It's pay day for several Houston-area research teams thanks to two grant programs. Photo via Getty Images

Several health innovation research teams across Houston are celebrating fresh funds to go toward the development of breakthrough technologies and research projects.

In InnovationMap's latest roundup of research news, check out who received this crucial funding and how their research and work can change the standard of care across the life science industry.

Reliant doles out $100,000 to two Houston Methodist critical care physician-scientists

Reliant announced that the recipients of the Reliant Innovation Fund will be two individuals within Houston Methodist Center for Critical Care in collaboration with Texas A&M's Engineering Medicine (EnMed) program.

"Meaningful innovation is core to us at Reliant and the work these institutions, physicians and students are doing is truly amazing," says Elizabeth Killinger, president of Reliant, in a news release. "We appreciate how Houston Methodist is making a lasting difference in our community by continuing to revolutionize medicine and we are honored to support them through the EnMed program."

Dr. Hina Faisal and Dr. Asma Zainab — along with the EnMed students who will support their work — will use the funds to advance their work. An anesthesiologist and critical care physician, Faisal will lead a project on 3-D-simulated virtual reality technology to prevent delirium in critically ill patients. Zainab, who specializes in cardiovascular ICU and focuses on respiratory failure and ventilator use, will lead a project to help personalize care in lung failure, creating models specific to each patient to avoid unnecessary pressure and injury caused by ventilators, per the release.

"Innovation is at the heart of what we do," says Dr. Faisal Masud, director of the Center of Critical Care at Houston Methodist, in the release. "Thanks to Reliant's generous contribution and ongoing support, we are able to seek out new ways to provide the best quality care for our most vulnerable patients while supporting our physicians, our students and their research."

Researchers at Rice University and Texas Medical Center institutions snag grants

Six research teams have received funding from Rice University's Educational and Research Initiatives for Collaborative Health, known as ENRICH. Established in 2016, the program focuses on connecting Rice faculty with TMC institutions to encourage collaboration. Last year, more than a fifth of Rice faculty were engaged in active collaborations with TMC research partners, according to a news release.

"Partnerships with TMC are an institutional priority, and they enable our faculty to translate their research to clinical practice, directly benefiting the Houston community," says Marcia O'Malley, special advisor to the provost on ENRICH and the Thomas Michael Panos Family Professor in Mechanical Engineering, in the release. "ENRICH has been instrumental in facilitating faculty engagement with TMC partners, reducing barriers to collaboration and investing institutional resources in new partnerships."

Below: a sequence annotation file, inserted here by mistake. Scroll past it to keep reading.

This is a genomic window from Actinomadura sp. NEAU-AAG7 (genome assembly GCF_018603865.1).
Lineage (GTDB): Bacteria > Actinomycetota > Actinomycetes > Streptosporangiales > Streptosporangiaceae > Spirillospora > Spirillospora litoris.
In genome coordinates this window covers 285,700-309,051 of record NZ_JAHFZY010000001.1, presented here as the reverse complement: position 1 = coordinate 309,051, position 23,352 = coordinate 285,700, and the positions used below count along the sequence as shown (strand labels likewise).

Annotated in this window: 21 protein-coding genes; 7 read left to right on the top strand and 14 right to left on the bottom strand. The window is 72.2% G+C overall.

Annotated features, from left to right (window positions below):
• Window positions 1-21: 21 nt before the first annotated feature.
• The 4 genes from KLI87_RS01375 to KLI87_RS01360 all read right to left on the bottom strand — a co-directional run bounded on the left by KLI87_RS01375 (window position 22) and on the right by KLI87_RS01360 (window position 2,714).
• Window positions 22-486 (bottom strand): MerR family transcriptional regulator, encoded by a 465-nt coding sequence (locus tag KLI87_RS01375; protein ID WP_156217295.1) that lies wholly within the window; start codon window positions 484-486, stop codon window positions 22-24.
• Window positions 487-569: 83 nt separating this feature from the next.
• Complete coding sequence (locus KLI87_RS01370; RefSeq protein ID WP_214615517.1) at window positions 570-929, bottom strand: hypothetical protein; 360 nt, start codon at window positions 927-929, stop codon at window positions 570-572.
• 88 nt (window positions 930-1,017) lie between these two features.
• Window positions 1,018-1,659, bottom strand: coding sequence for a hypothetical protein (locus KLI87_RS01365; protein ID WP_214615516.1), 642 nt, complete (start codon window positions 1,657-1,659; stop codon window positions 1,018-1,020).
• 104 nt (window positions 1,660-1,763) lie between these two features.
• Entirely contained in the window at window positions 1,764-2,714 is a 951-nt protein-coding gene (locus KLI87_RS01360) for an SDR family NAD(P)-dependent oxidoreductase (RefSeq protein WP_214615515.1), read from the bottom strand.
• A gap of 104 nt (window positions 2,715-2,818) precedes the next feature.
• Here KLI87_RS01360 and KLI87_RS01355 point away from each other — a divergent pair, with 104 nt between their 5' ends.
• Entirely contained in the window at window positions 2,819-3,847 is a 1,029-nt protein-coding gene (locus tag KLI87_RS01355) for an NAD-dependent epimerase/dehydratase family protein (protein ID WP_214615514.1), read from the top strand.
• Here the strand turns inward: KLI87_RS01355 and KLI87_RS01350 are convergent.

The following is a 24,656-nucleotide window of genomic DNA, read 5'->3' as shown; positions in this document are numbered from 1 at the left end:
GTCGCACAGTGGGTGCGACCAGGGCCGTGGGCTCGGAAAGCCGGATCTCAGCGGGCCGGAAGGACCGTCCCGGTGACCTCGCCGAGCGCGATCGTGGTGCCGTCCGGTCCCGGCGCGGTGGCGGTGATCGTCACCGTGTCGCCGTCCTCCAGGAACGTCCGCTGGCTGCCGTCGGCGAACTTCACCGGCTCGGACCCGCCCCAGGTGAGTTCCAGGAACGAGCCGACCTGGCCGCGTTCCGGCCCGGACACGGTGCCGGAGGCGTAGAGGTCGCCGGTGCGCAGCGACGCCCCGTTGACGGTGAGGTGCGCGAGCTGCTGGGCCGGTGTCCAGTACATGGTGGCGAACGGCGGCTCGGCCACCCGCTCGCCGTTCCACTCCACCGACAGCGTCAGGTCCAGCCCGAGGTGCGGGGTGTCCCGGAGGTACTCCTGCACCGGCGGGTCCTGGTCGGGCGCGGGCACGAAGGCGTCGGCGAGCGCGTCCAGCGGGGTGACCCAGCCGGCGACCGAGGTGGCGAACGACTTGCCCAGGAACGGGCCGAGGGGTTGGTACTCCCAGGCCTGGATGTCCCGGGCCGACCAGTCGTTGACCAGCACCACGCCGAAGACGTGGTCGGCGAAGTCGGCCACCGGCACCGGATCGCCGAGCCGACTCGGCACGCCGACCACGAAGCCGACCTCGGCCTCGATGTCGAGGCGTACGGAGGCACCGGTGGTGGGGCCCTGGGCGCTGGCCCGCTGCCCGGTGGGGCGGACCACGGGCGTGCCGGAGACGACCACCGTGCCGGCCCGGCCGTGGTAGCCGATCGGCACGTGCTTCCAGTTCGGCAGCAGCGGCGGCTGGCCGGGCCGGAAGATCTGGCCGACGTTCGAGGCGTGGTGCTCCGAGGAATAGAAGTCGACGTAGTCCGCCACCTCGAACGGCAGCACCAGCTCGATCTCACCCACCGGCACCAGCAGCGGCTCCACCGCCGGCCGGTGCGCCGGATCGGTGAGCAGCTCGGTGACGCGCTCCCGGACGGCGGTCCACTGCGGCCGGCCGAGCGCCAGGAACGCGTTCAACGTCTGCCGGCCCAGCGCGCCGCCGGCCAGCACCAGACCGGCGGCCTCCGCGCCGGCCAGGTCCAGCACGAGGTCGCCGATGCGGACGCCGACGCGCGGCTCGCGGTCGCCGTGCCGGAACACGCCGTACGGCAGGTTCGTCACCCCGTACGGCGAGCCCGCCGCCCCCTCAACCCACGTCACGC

The Provost's TMC Collaborator Fund awarded $60,000 in grants to:

  • Jason Hafner '98, professor of physics and astronomy at Rice, and Carly Filgueira '09, assistant professor of nanomedicine and cardiovascular surgery at Houston Methodist Research Institute, to explore the development of an optical sensor for clinical detection of cholesterol.
  • Lan Li, assistant professor of history at Rice; Ricardo Ernesto Nuila, associate professor of medicine, medical ethics and health policy at Baylor College of Medicine; and Fady Joudah, a poet, literary translator and physician at Baylor St. Luke's Medical Center, for a pilot study of community health care access that addresses larger questions about medical racism in Houston.
  • Oleg Igoshin, professor of bioengineering at Rice, and Anna Konovalova, assistant professor of microbiology and molecular genetics at the University of Texas Health Science Center at Houston's McGovern Medical School, to explore new targets for antibiotic treatment by probing the feedback loop between two important stress-response pathways in bacteria.
Additionally, Rice ENRICH and Baylor's Interdisciplinary Surgical Technology and Innovation Center (INSTINCT) awarded $60,000 in grants to:
  • Pulickel Ajayan, the Benjamin M. and Mary Greenwood Anderson Professor in Engineering and chair of Rice's Department of Materials Science and Nanoengineering, and Crystal Shin, assistant professor of surgery at Baylor, for development of a self-charging, wireless microsensor capable of detecting changes in flow in blood vessels that have been replaced in heart bypass surgery.
  • Meng Li, Noah Harding Assistant Professor in Statistics at Rice, and Gabriel Loor, associate professor of surgery at Baylor, to study inflammation following lung transplantation and search for the cause of inflammatory responses that differ between men and women.
  • Vaibhav Unhelkar, assistant professor of computer science at Rice, and James Suliburk, associate professor of surgery at Baylor, to explore how artificial intelligence can augment surgical training.


The Equity Innovation Center Powered by Reliant will have online resources as well as an interactive learning lab at Tellepsen Family Downtown YMCA. Photo courtesy of Urban Land Institute Houston

YMCA of Greater Houston announces equity-focused innovation center backed by Reliant

it's fun to innovate at the

Houston is the most diverse city in the nation, and the YMCA of Greater Houston is looking to do its part to promote equity innovation by opening a new center.

The Equity Innovation Center Powered by Reliant will be the first of its kind in the region, and it will operate as a space for Houstonians to gather and collaborate.

"The YMCA of Greater Houston vows to stand with our brothers and sisters who are made to feel less safe by the many recent incidents – fighting for health equity in the face of the inequities being laid bare by the COVID-19 pandemic and unjust killings," says Stephen Ives, president and CEO, YMCA of Greater Houston, in a press release. "The Y will continue expanding and strengthening its commitment to combat racism, bias, prejudice and inequalities while fighting for justice."

The center will provide resources and activities so that visitors and collaborators can "walk away with a solid learning or unlearning" of social justice issues that are prominent in both Houston and nationally.

Rolling out in three phases, the project's first step is to foster conversations, consulting, and online trainings regarding systemic racial inequities. The next two phases will include setting up an interactive learning lab at Tellepsen Family Downtown YMCA, which would come to fruition by early next year.